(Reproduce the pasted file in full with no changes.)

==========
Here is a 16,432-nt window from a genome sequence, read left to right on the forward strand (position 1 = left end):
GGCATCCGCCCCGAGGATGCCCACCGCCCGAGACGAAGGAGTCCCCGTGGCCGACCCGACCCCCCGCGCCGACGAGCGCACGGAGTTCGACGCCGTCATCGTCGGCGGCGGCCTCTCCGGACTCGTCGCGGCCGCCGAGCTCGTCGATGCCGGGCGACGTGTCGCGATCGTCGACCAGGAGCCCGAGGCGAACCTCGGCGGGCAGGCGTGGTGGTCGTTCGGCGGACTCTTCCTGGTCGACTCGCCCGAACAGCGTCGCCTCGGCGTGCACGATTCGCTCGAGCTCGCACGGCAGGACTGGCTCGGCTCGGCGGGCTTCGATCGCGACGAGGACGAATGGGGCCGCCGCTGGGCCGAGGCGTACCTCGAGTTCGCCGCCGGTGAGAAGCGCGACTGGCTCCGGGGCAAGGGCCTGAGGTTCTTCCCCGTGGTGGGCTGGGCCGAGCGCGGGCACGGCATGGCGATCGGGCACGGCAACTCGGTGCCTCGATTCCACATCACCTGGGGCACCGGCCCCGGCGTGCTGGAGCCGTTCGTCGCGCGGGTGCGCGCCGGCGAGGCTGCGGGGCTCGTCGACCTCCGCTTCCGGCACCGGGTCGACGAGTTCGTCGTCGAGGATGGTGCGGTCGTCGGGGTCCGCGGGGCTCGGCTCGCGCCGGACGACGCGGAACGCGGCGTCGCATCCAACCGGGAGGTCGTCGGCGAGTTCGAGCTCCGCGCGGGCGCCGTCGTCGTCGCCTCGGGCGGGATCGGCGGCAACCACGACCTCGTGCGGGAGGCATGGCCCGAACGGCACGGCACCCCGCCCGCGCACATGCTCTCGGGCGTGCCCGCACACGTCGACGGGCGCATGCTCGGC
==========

Here is a 16,432-nt window from a genome sequence, read left to right on the forward strand (position 1 = left end):
GGCATCCGCCCCGAGGATGCCCACCGCCCGAGACGAAGGAGTCCCCGTGGCCGACCCGACCCCCCGCGCCGACGAGCGCACGGAGTTCGACGCCGTCATCGTCGGCGGCGGCCTCTCCGGACTCGTCGCGGCCGCCGAGCTCGTCGATGCCGGGCGACGTGTCGCGATCGTCGACCAGGAGCCCGAGGCGAACCTCGGCGGGCAGGCGTGGTGGTCGTTCGGCGGACTCTTCCTGGTCGACTCGCCCGAACAGCGTCGCCTCGGCGTGCACGATTCGCTCGAGCTCGCACGGCAGGACTGGCTCGGCTCGGCGGGCTTCGATCGCGACGAGGACGAATGGGGCCGCCGCTGGGCCGAGGCGTACCTCGAGTTCGCCGCCGGTGAGAAGCGCGACTGGCTCCGGGGCAAGGGCCTGAGGTTCTTCCCCGTGGTGGGCTGGGCCGAGCGCGGGCACGGCATGGCGATCGGGCACGGCAACTCGGTGCCTCGATTCCACATCACCTGGGGCACCGGCCCCGGCGTGCTGGAGCCGTTCGTCGCGCGGGTGCGCGCCGGCGAGGCTGCGGGGCTCGTCGACCTCCGCTTCCGGCACCGGGTCGACGAGTTCGTCGTCGAGGATGGTGCGGTCGTCGGGGTCCGCGGGGCTCGGCTCGCGCCGGACGACGCGGAACGCGGCGTCGCATCCAACCGGGAGGTCGTCGGCGAGTTCGAGCTCCGCGCGGGCGCCGTCGTCGTCGCCTCGGGCGGGATCGGCGGCAACCACGACCTCGTGCGGGAGGCATGGCCCGAACGGCACGGCACCCCGCCCGCGCACATGCTCTCGGGCGTGCCCGCACACGTCGACGGGCGCATGCTCGGC